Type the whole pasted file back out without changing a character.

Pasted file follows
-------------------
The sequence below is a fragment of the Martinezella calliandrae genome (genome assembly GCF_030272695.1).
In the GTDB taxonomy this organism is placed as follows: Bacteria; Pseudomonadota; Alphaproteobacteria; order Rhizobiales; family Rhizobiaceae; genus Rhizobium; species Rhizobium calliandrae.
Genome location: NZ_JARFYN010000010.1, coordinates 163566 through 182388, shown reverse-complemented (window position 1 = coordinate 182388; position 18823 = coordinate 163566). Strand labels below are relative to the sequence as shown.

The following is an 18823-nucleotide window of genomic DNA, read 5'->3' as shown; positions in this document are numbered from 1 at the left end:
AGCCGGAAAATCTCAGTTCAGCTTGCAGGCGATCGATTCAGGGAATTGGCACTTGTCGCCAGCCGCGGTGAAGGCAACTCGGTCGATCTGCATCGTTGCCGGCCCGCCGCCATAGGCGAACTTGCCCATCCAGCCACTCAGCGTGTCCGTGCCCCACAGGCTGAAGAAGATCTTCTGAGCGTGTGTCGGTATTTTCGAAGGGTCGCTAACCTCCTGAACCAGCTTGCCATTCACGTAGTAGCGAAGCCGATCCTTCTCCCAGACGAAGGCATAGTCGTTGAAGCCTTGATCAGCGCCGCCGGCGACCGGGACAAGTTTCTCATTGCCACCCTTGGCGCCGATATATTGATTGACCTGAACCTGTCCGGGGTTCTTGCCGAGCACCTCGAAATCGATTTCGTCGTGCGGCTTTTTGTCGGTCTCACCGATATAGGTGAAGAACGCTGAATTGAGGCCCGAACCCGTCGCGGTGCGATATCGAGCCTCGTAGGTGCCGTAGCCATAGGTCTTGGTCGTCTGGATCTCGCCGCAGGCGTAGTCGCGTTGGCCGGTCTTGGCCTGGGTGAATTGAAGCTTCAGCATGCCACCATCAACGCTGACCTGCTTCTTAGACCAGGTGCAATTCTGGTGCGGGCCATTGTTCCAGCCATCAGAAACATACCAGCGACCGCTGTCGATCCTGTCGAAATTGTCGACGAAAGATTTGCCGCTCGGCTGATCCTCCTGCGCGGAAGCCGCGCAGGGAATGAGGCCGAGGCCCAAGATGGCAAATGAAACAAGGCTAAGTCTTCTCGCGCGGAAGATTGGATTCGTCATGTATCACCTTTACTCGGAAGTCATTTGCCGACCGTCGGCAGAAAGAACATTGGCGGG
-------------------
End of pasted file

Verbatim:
The sequence below is a fragment of the Martinezella calliandrae genome (genome assembly GCF_030272695.1).
In the GTDB taxonomy this organism is placed as follows: Bacteria; Pseudomonadota; Alphaproteobacteria; order Rhizobiales; family Rhizobiaceae; genus Rhizobium; species Rhizobium calliandrae.
Genome location: NZ_JARFYN010000010.1, coordinates 163566 through 182388, shown reverse-complemented (window position 1 = coordinate 182388; position 18823 = coordinate 163566). Strand labels below are relative to the sequence as shown.

The following is an 18823-nucleotide window of genomic DNA, read 5'->3' as shown; positions in this document are numbered from 1 at the left end:
AGCCGGAAAATCTCAGTTCAGCTTGCAGGCGATCGATTCAGGGAATTGGCACTTGTCGCCAGCCGCGGTGAAGGCAACTCGGTCGATCTGCATCGTTGCCGGCCCGCCGCCATAGGCGAACTTGCCCATCCAGCCACTCAGCGTGTCCGTGCCCCACAGGCTGAAGAAGATCTTCTGAGCGTGTGTCGGTATTTTCGAAGGGTCGCTAACCTCCTGAACCAGCTTGCCATTCACGTAGTAGCGAAGCCGATCCTTCTCCCAGACGAAGGCATAGTCGTTGAAGCCTTGATCAGCGCCGCCGGCGACCGGGACAAGTTTCTCATTGCCACCCTTGGCGCCGATATATTGATTGACCTGAACCTGTCCGGGGTTCTTGCCGAGCACCTCGAAATCGATTTCGTCGTGCGGCTTTTTGTCGGTCTCACCGATATAGGTGAAGAACGCTGAATTGAGGCCCGAACCCGTCGCGGTGCGATATCGAGCCTCGTAGGTGCCGTAGCCATAGGTCTTGGTCGTCTGGATCTCGCCGCAGGCGTAGTCGCGTTGGCCGGTCTTGGCCTGGGTGAATTGAAGCTTCAGCATGCCACCATCAACGCTGACCTGCTTCTTAGACCAGGTGCAATTCTGGTGCGGGCCATTGTTCCAGCCATCAGAAACATACCAGCGACCGCTGTCGATCCTGTCGAAATTGTCGACGAAAGATTTGCCGCTCGGCTGATCCTCCTGCGCGGAAGCCGCGCAGGGAATGAGGCCGAGGCCCAAGATGGCAAATGAAACAAGGCTAAGTCTTCTCGCGCGGAAGATTGGATTCGTCATGTATCACCTTTACTCGGAAGTCATTTGCCGACCGTCGGCAGAAAGAACATTGGCGGG